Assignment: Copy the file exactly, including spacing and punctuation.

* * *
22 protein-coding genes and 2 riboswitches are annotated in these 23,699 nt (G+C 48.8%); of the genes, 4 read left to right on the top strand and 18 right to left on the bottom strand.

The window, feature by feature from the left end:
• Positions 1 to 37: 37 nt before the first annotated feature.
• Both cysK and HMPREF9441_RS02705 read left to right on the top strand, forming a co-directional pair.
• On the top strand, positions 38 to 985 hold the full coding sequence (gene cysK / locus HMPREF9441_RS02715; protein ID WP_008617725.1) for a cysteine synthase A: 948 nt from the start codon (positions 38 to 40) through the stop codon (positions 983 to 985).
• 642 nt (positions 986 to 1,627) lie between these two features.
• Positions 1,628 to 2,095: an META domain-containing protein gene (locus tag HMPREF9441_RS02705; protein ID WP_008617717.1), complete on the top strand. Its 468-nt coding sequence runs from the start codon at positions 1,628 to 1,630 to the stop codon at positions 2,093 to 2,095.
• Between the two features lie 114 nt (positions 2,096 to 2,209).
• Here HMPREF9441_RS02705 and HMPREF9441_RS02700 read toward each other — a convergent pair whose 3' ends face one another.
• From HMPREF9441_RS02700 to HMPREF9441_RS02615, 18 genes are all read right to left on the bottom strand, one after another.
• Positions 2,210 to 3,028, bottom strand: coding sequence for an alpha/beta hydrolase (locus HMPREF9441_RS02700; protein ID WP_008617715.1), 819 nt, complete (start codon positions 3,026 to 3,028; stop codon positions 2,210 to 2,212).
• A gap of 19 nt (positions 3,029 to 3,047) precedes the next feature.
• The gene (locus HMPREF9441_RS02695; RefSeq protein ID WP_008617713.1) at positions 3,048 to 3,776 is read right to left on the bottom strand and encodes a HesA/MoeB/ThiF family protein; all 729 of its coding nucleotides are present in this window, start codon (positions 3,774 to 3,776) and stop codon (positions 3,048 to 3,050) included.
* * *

22 protein-coding genes and 2 riboswitches are annotated in these 23,699 nt (G+C 48.8%); of the genes, 4 read left to right on the top strand and 18 right to left on the bottom strand.

The window, feature by feature from the left end:
• Positions 1 to 37: 37 nt before the first annotated feature.
• Both cysK and HMPREF9441_RS02705 read left to right on the top strand, forming a co-directional pair.
• On the top strand, positions 38 to 985 hold the full coding sequence (gene cysK / locus HMPREF9441_RS02715; protein ID WP_008617725.1) for a cysteine synthase A: 948 nt from the start codon (positions 38 to 40) through the stop codon (positions 983 to 985).
• 642 nt (positions 986 to 1,627) lie between these two features.
• Positions 1,628 to 2,095: an META domain-containing protein gene (locus tag HMPREF9441_RS02705; protein ID WP_008617717.1), complete on the top strand. Its 468-nt coding sequence runs from the start codon at positions 1,628 to 1,630 to the stop codon at positions 2,093 to 2,095.
• Between the two features lie 114 nt (positions 2,096 to 2,209).
• Here HMPREF9441_RS02705 and HMPREF9441_RS02700 read toward each other — a convergent pair whose 3' ends face one another.
• From HMPREF9441_RS02700 to HMPREF9441_RS02615, 18 genes are all read right to left on the bottom strand, one after another.
• Positions 2,210 to 3,028, bottom strand: coding sequence for an alpha/beta hydrolase (locus HMPREF9441_RS02700; protein ID WP_008617715.1), 819 nt, complete (start codon positions 3,026 to 3,028; stop codon positions 2,210 to 2,212).
• A gap of 19 nt (positions 3,029 to 3,047) precedes the next feature.
• The gene (locus HMPREF9441_RS02695; RefSeq protein ID WP_008617713.1) at positions 3,048 to 3,776 is read right to left on the bottom strand and encodes a HesA/MoeB/ThiF family protein; all 729 of its coding nucleotides are present in this window, start codon (positions 3,774 to 3,776) and stop codon (positions 3,048 to 3,050) included.